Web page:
Santiago Casilla joins the tier because of some shaky work last week in Oakland. He gave up runs in three straight games. One of those outings, he didn't get an out, and gave up a walk and two hits to make a blowout win close. In the other, he gave up a game-winning home run. Maybe it was about pitching on back-to-back-to-back days. He took a day off and then got the save with a clean slate Tuesday night. Still, the fact that Clay Hensley is an able reliever that was called on to close a game that Casilla was supposed to finish -- that fact is not one that supports Casilla's candidacy for the Rock Steady tier.
In the interest of symmetry, some part of me was rooting for a closer to rise up out of this tier. But each gave me reasons not to.
Some were performance related. Heath Bell has been better -- 15 strikeouts against three walks in his last ten outings -- but then he blew a game wide open with a four-run inning last week. He looked terrible doing it, too. Addison Reed has been better, and in particular, his three walks in his last ten-plus innings were a good sign that he'd found the elite control he used to show. But he doesn't quite have the crazy strikeout rate that he showed in the minors, either, and then he walked another and gave up two runs in save Tuesday night. Doesn't sound Rock Steady. Jim Johnson is great, but playing him still means you're spotting 15-20 strikeouts against other closing tandems in your fantasy league.
Some of these guys are not moving up because of other reasons. Huston Street is on a team that is renowned for trading their relievers. Fernando Rodney has been great, but supposedly Kyle Farnsworth looked excellent in his rehab appearances. Rodney's unique story -- finding the plate this late in his career -- could still pumpkin at any time. We could be waiting for Godot, or we could be waiting for regression. Just depends on when he reverts.
At the top of the tier, though, sit two enigmas. Consider this fact: Rafael Soriano gets many more whiffs than Chris Perez does. His swinging strike rate is an elite-ish 10.2%, while Perez has a swinging strike rate of 6.9%. Average, again, is 8.9%, and our research at FanGraphs showed that swinging strike rates and velocity combined are very good predictors of future strikeout rate. At least Perez has a tick-plus on Soriano. If you believe that Perez suddenly has elite control after more than 200 innings of poor control, you'll slide him ahead of Soriano and consider him a great candidate for the second tier. If you think Soriano can continue to avoid giving up home runs despite pitching in that Yankee park (none so far this year), then you might advocate for Soriano. If, like me, you don't think either of these things will hold, you end up leaving them in this tier and scratching your head.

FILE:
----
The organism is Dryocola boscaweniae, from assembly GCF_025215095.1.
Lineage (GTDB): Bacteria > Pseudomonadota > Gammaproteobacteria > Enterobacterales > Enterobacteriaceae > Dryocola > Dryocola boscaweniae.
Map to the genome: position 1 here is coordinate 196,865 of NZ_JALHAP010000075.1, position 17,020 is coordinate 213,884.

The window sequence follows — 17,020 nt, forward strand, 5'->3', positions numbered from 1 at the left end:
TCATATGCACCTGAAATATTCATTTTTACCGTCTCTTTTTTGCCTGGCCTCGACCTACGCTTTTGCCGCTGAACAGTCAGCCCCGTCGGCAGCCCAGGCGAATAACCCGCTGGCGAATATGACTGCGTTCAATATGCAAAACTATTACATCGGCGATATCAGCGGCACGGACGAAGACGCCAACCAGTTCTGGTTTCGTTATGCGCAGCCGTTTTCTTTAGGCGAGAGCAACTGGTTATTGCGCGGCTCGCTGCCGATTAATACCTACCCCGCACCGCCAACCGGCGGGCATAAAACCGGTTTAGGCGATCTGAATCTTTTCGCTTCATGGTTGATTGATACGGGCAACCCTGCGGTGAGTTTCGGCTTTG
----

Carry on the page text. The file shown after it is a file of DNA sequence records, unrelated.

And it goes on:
Tier 4: Question marks (6) (AKA: The "Josh Hamilton" Tier.)
Ernesto Frieri, Los Angeles Angels
Ryan Cook, Oakland Athletics
Jonathan Broxton, Kansas City Royals
Tom Wilhelmsen, Seattle Mariners
Alfredo Aceves, Boston Red Sox
Josh Hamilton has played six seasons, but could easily have debuted before his 26th year on this planet. If he'd arrived any earlier, he'd fit LeBron James to a tee. They've both come within a win or two of a title, they've both burned bright at the top of their sports, and neither has shown many signs of decline yet. That's right, LeBron's suffering would only end up in the fourth tier among great baseball players.
The Mariners did say that they wanted to get Brandon League back in the closer's role last week. Tuesday night, their manager used League in the seventh inning and he gave up two hits while getting an out (and a blown save). Actions speak louder than words, and roles speak louder than skills most times. Wilhelmsen is in the ninth and he's not screwing up, finally doing just what some of us have been waiting for all year. He's got great strikeout punch, and if his control holds, he'll be a great closer all year. In some leagues, he's even starter-eligible, which makes him even more attractive. Not that I'm saying he's attractive. Which would be fine if I was.
We waited for a short while for Ernesto Frieri to be the closer, and he's still not alone in that role in Los Angeles of Anaheim. We thought that Brian Fuentes wouldn't be the closer all year, and Ryan Cook is the shutdown guy none of us were waiting for long. Some were waiting for Jonathan Broxton to regain his excellence, some of us were waiting for Greg Holland to take his job. We'll both wait all year.
Alfredo Aceves moves down to the bottom of this tier through no fault of his own -- it's just that Andrew Bailey is nearing return. At times, Aceves did it ugly, but if you look at his peripherals this year, they are all at or near career highs. If you held on to him, congratulations. Thank Aceves for his work so far and start looking for his replacement. It's not about 'if' with him, it's about 'when.'
Read more about the most volatile closer situations on the next page.